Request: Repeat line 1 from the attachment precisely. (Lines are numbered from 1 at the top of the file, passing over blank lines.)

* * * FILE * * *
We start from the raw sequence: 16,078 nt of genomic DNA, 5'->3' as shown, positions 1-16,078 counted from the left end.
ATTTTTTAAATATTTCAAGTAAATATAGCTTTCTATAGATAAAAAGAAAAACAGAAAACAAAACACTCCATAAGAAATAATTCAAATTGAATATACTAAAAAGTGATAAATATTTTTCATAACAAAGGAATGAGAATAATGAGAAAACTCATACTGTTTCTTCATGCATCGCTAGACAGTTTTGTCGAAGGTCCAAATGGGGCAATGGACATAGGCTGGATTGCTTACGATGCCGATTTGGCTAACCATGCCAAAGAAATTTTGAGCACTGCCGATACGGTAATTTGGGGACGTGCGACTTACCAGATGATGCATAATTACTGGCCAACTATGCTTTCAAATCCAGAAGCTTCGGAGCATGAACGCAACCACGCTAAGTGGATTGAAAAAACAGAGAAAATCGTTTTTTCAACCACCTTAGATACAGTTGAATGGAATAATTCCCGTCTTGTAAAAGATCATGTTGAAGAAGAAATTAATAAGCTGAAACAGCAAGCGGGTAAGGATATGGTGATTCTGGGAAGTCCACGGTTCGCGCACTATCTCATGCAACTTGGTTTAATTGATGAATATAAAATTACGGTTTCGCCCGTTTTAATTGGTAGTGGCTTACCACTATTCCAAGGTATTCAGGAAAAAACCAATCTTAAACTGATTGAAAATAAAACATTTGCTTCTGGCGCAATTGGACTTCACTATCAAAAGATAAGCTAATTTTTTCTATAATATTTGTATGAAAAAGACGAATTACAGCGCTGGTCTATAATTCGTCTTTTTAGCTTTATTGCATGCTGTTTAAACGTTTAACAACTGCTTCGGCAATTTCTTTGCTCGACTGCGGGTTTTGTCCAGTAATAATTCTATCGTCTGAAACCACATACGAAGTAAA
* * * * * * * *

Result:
We start from the raw sequence: 16,078 nt of genomic DNA, 5'->3' as shown, positions 1-16,078 counted from the left end.